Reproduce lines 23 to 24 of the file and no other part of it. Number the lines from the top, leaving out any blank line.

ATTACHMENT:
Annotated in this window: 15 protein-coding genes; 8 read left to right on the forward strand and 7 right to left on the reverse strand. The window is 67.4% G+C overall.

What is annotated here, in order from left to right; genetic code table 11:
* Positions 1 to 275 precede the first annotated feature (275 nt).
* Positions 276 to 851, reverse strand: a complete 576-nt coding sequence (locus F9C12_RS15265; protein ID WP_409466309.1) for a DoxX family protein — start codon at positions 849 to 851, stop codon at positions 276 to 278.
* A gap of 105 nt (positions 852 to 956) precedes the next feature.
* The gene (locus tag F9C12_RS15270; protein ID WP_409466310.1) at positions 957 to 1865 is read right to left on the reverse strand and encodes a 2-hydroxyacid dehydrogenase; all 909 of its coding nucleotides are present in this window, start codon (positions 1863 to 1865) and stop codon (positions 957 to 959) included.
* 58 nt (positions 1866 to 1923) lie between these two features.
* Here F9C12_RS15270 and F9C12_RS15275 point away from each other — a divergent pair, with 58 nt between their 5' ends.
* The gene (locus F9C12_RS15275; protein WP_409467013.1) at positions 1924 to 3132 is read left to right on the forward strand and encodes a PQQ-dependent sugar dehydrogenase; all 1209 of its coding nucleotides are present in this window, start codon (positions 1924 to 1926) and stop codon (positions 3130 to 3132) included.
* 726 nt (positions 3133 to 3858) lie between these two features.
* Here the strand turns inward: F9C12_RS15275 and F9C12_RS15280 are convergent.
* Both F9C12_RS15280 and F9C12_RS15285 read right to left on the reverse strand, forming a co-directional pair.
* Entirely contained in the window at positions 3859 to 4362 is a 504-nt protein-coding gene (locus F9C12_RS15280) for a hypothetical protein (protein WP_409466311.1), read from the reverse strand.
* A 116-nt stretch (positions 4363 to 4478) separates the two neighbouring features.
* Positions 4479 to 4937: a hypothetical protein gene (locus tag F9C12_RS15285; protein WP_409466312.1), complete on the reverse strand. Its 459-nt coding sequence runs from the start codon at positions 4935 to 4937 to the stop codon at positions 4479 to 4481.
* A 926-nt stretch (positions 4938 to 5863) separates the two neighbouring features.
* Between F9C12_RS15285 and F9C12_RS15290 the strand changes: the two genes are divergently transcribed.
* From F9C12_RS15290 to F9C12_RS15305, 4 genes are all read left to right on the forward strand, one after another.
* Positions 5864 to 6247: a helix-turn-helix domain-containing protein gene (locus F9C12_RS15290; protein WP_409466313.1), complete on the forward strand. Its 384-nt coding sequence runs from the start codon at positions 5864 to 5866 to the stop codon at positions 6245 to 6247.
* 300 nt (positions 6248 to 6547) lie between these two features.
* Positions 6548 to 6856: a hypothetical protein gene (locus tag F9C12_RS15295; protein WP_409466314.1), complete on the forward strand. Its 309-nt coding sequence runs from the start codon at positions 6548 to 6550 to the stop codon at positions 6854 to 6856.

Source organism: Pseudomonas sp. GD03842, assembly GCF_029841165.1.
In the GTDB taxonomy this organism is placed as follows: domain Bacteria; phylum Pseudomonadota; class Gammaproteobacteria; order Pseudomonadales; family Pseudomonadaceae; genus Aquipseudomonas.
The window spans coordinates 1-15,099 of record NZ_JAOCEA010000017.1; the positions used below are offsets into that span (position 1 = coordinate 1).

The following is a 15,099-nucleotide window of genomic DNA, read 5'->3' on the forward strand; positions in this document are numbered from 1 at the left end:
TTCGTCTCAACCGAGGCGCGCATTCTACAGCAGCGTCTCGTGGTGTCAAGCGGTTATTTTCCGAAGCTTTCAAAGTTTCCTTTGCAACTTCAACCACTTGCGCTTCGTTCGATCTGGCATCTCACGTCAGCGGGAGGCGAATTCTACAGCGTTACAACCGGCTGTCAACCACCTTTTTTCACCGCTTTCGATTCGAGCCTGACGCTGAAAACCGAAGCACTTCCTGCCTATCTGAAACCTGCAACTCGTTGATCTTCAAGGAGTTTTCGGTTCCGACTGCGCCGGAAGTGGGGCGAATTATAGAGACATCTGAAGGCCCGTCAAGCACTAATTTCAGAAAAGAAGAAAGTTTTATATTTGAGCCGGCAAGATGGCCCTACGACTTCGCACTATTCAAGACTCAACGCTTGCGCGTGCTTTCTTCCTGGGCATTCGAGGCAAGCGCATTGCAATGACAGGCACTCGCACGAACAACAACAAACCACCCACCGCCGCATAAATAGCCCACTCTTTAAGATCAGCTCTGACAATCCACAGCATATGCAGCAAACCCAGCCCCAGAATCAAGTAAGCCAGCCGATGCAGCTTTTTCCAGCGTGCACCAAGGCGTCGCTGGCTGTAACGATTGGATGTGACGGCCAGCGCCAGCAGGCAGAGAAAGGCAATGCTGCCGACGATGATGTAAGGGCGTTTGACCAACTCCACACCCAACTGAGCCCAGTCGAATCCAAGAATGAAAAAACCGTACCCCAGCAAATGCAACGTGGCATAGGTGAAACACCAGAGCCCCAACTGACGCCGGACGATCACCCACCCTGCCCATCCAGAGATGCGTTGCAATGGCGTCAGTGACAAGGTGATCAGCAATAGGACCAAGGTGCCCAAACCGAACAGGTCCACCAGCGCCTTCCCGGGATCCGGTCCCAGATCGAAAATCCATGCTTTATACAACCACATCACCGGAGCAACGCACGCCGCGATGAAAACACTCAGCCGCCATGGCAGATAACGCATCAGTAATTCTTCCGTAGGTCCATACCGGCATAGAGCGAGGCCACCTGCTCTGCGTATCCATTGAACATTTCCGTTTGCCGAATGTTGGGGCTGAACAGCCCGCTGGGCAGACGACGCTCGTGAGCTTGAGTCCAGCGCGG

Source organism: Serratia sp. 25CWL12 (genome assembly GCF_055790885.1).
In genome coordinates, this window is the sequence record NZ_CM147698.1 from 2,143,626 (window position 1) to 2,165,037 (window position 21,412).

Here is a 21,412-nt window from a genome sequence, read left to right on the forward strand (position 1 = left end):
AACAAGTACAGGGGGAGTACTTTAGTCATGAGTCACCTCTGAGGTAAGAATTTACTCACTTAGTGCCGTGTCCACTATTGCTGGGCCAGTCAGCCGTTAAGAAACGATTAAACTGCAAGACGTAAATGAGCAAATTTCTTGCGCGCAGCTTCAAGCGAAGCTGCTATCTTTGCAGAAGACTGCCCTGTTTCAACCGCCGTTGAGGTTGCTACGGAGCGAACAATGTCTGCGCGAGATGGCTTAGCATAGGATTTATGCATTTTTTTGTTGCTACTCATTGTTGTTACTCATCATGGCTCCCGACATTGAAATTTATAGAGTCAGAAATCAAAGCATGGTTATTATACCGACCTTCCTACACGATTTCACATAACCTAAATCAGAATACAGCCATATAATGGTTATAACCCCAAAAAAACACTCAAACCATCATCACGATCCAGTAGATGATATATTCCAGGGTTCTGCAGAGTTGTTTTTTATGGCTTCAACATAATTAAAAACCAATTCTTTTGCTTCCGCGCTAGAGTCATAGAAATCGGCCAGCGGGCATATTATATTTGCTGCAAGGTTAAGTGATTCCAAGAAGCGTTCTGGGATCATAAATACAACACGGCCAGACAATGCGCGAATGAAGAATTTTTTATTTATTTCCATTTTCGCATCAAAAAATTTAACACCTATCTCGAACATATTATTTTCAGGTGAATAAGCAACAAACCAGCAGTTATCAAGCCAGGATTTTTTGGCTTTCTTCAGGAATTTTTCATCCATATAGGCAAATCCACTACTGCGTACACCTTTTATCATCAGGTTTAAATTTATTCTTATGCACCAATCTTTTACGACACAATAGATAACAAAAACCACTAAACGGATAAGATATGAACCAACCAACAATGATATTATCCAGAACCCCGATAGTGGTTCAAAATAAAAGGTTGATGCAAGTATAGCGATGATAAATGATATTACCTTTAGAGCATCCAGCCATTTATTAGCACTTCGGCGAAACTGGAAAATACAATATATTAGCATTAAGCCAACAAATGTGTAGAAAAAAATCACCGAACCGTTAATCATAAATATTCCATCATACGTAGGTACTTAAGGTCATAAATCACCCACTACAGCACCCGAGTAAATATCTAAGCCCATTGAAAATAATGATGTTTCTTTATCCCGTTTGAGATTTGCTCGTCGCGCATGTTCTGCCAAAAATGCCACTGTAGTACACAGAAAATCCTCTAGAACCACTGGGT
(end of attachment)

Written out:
In the GTDB taxonomy this organism is placed as follows: domain Bacteria; phylum Pseudomonadota; class Gammaproteobacteria; order Pseudomonadales; family Pseudomonadaceae; genus Aquipseudomonas.
The window spans coordinates 1-15,099 of record NZ_JAOCEA010000017.1; the positions used below are offsets into that span (position 1 = coordinate 1).